Fearless (Lindsey’s Version)

Taylor Swift rerecorded her 2008 album “Fearless,” and is it as good as we remember?

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Photo courtesy of nme.com.

Cover of Taylor Swift’s rerecorded “Fearless.”

Lindsey Mulder, Reporter

On February 11th of 2021, we were all blessed to hear that, thanks to Scooter Braun stealing her masters, Taylor Swift would be releasing the rerecording of her second album “Fearless”. Only months later, on Friday, April 9th, we all got to experience the masterpiece that is “Fearless (Taylor’s Version).” I went as far as to decorate a three-layered funfetti cake for the celebration. I have no regrets, and still stand by the fact that this was an iconic moment of history that could not go unnoticed.

Let’s start off with the first new song released, “Mr. Perfectly Fine (Taylor’s Version)[From The Vault].” I’m simply obsessed. Swift brought us back in time to the 27-second breakup call with Joe Jonas with this one. The lyrics surround the fact that Taylor was sitting heartbroken after the split while Joe seemed to be “perfectly fine.” Though, the best part of the song is at the end of the bridge. Swift sings, “And someday maybe you’ll miss me but by then, you’ll be Mr. ‘Too late.'” It’s dark, and it’s heartbreaking, until the key changes shortly after and she sings, “Goodbye, Mr. ‘Perfectly fine’ How’s your heart after breakin’ mine?” Taylor wrote this song and chose power. I get chills and blast my speakers every time.

I feel the need to discuss the treasure that is “You Belong With Me (Taylor’s Version)” after my newfound love for this song. Truthfully, this single has always been a hit or miss for me. It’s fun to sing in the car with your friends, but aside from that, I never took the time to listen by myself. However, due to new circumstances in my personal life, I can stand by the fact that you can 100% scream this song on a late-night drive to drown your sorrows in a McDonald’s McFlurry. Moving on from that confession, Taylor’s vocals have massively improved since the release of the original album. In this song, especially, her lung capacity has expanded massively, and the country accent has transformed into more mature vocals.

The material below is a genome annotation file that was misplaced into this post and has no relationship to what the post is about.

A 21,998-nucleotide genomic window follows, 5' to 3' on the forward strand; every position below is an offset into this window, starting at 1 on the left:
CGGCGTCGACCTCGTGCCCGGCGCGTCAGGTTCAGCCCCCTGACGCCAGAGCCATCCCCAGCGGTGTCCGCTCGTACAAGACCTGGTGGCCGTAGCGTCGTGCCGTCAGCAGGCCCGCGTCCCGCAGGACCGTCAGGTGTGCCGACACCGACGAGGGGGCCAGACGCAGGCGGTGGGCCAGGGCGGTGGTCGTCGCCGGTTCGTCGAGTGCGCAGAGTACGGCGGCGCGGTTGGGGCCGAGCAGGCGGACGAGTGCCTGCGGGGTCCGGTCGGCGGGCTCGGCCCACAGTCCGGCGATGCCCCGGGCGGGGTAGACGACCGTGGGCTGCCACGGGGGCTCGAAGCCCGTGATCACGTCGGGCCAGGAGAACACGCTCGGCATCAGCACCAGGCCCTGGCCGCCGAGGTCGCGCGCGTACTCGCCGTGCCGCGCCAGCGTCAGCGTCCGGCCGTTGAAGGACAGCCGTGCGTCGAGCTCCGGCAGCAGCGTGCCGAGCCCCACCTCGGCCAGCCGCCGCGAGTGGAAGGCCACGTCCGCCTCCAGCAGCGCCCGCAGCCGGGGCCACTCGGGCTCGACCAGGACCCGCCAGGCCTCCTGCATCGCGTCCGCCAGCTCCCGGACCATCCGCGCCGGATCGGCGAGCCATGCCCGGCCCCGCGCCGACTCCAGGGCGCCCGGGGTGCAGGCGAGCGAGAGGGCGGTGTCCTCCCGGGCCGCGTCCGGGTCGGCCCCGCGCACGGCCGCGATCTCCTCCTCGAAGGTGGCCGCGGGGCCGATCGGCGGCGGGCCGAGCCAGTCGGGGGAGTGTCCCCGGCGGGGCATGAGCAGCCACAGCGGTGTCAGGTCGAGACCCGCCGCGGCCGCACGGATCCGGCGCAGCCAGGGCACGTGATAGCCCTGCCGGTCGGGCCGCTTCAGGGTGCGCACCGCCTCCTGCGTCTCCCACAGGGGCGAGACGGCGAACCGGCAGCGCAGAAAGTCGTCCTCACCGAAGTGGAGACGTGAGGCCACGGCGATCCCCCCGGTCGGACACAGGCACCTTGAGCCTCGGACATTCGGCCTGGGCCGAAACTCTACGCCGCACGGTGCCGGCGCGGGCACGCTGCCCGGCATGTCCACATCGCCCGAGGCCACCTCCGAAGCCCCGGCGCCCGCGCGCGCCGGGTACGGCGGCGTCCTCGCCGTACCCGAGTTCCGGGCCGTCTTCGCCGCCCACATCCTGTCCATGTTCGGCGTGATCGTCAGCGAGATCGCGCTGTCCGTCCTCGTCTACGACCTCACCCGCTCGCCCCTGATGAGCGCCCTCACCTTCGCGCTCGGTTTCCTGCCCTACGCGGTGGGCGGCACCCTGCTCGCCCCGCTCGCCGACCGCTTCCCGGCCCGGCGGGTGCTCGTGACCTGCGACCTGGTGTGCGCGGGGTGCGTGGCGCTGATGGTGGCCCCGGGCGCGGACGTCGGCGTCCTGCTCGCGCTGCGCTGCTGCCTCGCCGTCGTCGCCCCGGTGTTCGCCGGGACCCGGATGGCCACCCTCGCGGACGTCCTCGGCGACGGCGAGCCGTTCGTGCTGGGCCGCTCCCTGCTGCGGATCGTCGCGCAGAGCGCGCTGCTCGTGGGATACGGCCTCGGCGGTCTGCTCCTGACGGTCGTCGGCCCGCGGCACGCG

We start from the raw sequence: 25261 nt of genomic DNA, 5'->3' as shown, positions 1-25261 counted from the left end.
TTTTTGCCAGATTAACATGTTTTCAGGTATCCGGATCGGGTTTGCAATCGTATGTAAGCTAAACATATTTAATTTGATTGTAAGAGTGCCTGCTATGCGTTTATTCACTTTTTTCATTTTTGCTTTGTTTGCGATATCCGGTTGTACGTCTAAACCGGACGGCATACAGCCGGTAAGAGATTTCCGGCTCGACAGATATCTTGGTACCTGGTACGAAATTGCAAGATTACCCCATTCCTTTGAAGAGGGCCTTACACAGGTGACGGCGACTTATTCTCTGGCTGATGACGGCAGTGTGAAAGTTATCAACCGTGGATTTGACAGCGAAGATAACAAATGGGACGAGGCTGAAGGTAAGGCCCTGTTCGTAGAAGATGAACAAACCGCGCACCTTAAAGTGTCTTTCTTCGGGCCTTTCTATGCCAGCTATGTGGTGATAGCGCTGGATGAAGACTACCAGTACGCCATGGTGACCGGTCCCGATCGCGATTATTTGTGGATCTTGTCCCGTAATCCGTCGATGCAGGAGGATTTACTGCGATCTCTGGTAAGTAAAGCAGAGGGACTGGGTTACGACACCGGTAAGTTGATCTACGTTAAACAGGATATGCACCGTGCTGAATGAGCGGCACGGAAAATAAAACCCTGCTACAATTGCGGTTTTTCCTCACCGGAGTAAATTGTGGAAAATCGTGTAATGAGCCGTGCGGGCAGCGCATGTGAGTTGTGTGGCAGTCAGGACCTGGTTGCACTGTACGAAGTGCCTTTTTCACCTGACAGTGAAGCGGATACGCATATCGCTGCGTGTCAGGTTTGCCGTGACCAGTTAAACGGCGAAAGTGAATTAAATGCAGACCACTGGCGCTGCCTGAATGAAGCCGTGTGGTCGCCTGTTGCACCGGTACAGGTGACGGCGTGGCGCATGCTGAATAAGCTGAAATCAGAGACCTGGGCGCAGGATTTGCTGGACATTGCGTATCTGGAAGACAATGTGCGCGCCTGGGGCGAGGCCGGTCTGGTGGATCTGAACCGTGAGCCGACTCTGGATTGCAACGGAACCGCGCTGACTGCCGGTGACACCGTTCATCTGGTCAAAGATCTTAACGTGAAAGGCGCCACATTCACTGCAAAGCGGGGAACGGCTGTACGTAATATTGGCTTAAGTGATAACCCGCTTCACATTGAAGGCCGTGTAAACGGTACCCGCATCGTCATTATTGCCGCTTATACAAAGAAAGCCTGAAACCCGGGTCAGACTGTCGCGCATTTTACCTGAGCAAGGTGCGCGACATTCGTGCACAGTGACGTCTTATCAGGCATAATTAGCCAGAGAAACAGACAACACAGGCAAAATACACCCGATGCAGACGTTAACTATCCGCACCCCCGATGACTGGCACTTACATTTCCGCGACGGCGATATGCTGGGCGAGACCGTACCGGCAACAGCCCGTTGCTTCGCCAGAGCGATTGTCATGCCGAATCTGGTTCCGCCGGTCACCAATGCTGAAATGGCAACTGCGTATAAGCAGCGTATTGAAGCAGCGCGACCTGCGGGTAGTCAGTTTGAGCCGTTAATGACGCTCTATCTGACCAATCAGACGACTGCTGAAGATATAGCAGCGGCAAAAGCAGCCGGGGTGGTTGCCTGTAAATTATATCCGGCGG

I cannot write a Fearless (Taylor’s Version) album review without addressing “That’s When (Taylor’s Version) [From the Vault].” We were robbed by not hearing this song back in 2008. It easily could’ve been a single that topped country charts. Keith Urban pairing with Taylor Swift is something that I will never get over. This song makes me want to drive down dirt roads and yell at my imaginary boyfriend who broke my heart. This song makes me want to dance in a cornfield (though I’m not sure that’s a thing). The moral of the story, I love this song, and I encourage everyone to give it a shot.

Overall, this album shows a glimpse of Taylor’s old self in this new era of music. It’s a blast from the past and a sense of nostalgia that I thoroughly enjoy listening to each time I jump in my little Honda Civic. I’m beyond excited for the next rerecording to release, and I suspect that it will be 1989 next! Are you ready for your wildest dreams to come true?

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